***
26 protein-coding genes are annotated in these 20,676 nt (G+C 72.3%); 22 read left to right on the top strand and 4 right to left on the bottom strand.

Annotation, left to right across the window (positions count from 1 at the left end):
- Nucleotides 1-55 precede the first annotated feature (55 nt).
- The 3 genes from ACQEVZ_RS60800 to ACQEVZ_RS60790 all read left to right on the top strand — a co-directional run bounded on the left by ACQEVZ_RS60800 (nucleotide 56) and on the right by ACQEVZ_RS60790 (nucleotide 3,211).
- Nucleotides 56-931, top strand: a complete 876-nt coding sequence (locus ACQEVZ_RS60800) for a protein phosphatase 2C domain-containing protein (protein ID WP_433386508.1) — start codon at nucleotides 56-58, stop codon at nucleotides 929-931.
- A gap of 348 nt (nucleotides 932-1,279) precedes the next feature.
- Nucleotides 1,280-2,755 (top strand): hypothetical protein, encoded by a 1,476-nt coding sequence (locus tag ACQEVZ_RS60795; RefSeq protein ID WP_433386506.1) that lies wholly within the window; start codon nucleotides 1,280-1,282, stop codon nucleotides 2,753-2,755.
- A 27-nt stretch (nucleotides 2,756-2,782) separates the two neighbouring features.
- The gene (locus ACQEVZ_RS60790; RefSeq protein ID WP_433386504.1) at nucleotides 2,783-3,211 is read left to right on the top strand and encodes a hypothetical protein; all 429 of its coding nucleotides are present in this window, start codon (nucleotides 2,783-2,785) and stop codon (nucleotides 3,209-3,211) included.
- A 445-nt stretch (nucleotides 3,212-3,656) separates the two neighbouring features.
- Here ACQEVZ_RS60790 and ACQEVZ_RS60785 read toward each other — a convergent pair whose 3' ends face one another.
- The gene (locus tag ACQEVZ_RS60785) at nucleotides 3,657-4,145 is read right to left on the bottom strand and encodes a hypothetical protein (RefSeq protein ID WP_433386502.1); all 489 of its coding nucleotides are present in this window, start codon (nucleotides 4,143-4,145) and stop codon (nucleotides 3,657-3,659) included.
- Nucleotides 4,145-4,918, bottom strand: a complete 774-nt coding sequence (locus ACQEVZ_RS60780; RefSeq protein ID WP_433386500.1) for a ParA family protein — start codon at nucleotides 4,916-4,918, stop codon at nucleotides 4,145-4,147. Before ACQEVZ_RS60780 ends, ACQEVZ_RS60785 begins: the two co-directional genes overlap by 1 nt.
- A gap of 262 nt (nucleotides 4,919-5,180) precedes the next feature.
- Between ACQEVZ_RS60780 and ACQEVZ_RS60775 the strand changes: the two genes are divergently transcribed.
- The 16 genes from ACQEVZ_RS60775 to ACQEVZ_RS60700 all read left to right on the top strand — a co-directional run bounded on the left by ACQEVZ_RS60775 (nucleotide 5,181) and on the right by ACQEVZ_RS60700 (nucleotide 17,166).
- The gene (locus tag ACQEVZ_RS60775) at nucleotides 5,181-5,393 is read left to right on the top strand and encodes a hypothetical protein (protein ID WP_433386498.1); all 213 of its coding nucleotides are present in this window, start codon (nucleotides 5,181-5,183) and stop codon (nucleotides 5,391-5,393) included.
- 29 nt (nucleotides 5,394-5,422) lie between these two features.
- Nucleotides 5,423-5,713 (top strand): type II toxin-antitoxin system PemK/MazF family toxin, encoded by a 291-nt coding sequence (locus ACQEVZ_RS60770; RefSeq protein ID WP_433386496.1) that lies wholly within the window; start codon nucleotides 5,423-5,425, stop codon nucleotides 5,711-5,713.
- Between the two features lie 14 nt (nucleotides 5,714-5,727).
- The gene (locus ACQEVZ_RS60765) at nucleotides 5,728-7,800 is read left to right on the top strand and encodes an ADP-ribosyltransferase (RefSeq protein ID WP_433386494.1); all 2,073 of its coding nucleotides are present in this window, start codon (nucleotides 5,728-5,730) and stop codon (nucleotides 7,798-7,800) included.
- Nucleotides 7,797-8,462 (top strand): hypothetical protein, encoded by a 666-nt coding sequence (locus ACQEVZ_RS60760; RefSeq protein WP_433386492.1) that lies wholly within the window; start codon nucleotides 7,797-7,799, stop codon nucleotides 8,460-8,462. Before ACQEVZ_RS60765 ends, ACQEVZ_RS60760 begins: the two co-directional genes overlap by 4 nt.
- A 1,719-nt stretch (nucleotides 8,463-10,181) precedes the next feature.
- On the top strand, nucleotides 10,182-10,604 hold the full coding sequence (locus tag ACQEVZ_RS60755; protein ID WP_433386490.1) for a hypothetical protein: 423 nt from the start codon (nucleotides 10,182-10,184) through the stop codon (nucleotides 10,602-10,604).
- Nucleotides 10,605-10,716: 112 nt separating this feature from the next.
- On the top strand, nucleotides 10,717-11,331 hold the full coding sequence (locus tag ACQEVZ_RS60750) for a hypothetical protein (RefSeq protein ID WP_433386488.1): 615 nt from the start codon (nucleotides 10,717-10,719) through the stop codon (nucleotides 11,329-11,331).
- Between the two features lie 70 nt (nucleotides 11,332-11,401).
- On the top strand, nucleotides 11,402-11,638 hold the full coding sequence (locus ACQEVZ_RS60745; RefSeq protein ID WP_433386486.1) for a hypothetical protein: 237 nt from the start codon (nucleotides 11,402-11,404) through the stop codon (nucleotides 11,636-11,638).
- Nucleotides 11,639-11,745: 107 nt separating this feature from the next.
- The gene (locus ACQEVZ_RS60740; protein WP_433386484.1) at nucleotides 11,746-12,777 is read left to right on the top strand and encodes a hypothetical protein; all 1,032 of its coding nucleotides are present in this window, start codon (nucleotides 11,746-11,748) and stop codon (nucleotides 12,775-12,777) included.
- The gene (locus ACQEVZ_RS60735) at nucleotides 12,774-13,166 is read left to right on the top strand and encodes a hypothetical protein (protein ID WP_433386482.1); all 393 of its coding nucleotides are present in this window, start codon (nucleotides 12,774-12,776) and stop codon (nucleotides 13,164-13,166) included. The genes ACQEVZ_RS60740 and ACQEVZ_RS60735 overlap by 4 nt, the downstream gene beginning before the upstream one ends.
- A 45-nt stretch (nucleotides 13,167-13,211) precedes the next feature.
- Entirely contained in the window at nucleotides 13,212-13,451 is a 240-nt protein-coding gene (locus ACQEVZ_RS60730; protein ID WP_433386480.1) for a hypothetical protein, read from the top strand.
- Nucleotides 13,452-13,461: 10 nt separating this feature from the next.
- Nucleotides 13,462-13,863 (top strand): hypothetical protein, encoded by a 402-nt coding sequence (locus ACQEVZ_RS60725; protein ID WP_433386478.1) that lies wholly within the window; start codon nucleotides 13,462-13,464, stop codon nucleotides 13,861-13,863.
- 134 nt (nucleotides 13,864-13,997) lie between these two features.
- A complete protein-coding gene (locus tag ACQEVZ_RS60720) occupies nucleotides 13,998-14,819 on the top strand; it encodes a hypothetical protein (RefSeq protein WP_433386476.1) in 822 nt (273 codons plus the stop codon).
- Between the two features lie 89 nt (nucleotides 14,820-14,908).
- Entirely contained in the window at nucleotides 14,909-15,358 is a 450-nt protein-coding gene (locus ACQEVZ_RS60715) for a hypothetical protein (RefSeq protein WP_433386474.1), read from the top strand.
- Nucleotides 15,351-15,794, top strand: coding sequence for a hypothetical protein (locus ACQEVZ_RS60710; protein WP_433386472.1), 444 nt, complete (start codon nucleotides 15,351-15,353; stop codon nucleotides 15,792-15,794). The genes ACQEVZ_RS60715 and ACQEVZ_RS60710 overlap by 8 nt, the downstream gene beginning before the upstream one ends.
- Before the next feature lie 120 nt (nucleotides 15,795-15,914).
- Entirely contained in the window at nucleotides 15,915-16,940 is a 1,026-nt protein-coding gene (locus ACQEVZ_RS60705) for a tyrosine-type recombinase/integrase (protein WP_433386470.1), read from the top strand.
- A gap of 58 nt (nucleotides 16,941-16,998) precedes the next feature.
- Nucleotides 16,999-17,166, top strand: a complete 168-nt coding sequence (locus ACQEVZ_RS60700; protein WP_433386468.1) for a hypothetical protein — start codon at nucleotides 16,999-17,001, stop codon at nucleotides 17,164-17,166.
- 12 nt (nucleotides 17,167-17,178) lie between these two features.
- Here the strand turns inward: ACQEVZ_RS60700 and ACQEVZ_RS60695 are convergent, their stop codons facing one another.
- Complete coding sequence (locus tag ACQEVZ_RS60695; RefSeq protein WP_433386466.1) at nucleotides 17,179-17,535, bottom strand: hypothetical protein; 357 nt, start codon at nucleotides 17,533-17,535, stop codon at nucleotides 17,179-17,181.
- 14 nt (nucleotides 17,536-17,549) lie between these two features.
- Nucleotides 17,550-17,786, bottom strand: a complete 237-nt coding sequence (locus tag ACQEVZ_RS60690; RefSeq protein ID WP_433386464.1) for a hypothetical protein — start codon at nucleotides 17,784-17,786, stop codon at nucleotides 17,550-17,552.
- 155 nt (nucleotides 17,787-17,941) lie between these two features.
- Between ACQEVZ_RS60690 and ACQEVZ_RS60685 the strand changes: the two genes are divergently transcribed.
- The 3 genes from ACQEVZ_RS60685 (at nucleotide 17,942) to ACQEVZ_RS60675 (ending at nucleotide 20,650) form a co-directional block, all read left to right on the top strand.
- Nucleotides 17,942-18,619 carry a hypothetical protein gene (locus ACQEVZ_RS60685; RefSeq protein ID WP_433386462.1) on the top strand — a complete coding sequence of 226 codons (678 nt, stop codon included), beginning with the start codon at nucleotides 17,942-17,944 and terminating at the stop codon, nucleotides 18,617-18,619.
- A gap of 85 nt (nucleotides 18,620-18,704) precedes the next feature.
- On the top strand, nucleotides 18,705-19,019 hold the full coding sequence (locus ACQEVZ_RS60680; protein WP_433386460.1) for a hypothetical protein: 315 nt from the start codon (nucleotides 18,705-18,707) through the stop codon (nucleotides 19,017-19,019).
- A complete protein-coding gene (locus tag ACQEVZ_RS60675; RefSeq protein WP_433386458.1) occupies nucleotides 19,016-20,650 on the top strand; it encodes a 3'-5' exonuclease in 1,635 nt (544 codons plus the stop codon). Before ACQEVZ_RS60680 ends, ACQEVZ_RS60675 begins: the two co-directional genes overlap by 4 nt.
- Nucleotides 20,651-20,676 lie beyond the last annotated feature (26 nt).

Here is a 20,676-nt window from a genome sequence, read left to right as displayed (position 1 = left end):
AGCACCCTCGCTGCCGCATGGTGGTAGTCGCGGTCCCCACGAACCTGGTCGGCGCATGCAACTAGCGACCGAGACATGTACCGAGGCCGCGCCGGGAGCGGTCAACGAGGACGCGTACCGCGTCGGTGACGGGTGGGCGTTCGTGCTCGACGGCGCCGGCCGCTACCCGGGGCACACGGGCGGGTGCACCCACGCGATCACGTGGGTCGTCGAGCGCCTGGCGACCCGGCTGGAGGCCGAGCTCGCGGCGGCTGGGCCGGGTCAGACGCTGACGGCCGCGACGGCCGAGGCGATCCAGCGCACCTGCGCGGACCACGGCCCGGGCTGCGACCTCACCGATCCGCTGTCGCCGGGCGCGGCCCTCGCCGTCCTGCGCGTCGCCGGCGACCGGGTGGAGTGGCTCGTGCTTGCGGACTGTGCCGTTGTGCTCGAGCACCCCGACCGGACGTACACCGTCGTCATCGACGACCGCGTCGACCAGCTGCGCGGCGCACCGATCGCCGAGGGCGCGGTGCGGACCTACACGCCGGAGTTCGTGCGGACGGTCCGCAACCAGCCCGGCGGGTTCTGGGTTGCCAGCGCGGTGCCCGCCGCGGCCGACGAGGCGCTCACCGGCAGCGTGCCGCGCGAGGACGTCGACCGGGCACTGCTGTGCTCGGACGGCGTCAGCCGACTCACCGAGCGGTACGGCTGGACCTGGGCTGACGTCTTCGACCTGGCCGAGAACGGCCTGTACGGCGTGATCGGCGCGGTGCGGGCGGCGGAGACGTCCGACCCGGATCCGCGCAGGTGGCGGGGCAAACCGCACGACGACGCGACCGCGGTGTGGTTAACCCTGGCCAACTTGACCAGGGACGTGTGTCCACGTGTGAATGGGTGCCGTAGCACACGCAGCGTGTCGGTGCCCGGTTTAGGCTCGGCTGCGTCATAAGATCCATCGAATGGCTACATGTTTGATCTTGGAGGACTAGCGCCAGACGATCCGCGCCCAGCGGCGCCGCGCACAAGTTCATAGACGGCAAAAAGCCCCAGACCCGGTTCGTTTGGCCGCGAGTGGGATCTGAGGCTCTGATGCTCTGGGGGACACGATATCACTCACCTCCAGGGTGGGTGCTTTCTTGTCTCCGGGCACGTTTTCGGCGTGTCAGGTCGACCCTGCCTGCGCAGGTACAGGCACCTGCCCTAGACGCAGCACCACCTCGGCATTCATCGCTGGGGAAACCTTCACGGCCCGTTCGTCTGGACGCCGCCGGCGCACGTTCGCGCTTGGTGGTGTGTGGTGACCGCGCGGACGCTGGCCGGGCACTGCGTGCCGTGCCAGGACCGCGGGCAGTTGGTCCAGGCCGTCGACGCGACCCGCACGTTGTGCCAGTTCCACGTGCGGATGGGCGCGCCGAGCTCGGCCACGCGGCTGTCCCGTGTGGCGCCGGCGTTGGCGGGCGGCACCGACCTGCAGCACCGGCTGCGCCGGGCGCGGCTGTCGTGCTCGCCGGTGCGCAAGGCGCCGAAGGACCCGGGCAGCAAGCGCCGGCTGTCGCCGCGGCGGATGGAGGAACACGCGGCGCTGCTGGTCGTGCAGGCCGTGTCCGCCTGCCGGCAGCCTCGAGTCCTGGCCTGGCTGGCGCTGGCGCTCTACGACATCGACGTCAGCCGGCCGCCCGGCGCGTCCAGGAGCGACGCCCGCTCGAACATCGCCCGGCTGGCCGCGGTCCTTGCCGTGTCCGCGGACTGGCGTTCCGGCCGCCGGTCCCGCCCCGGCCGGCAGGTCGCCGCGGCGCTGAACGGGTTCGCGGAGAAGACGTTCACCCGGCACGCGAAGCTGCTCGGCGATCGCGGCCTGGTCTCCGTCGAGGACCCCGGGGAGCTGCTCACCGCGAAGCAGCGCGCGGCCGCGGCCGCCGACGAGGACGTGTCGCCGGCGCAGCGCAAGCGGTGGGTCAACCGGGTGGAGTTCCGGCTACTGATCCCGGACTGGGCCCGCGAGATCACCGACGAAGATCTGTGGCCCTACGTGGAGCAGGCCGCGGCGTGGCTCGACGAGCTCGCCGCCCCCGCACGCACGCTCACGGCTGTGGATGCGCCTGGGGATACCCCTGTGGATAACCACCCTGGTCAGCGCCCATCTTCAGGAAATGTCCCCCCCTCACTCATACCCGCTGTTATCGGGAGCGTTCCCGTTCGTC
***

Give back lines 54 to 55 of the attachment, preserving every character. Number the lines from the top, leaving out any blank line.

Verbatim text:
- A gap of 85 nt (nucleotides 18,620-18,704) precedes the next feature.
- On the top strand, nucleotides 18,705-19,019 hold the full coding sequence (locus ACQEVZ_RS60680; protein WP_433386460.1) for a hypothetical protein: 315 nt from the start codon (nucleotides 18,705-18,707) through the stop codon (nucleotides 19,017-19,019).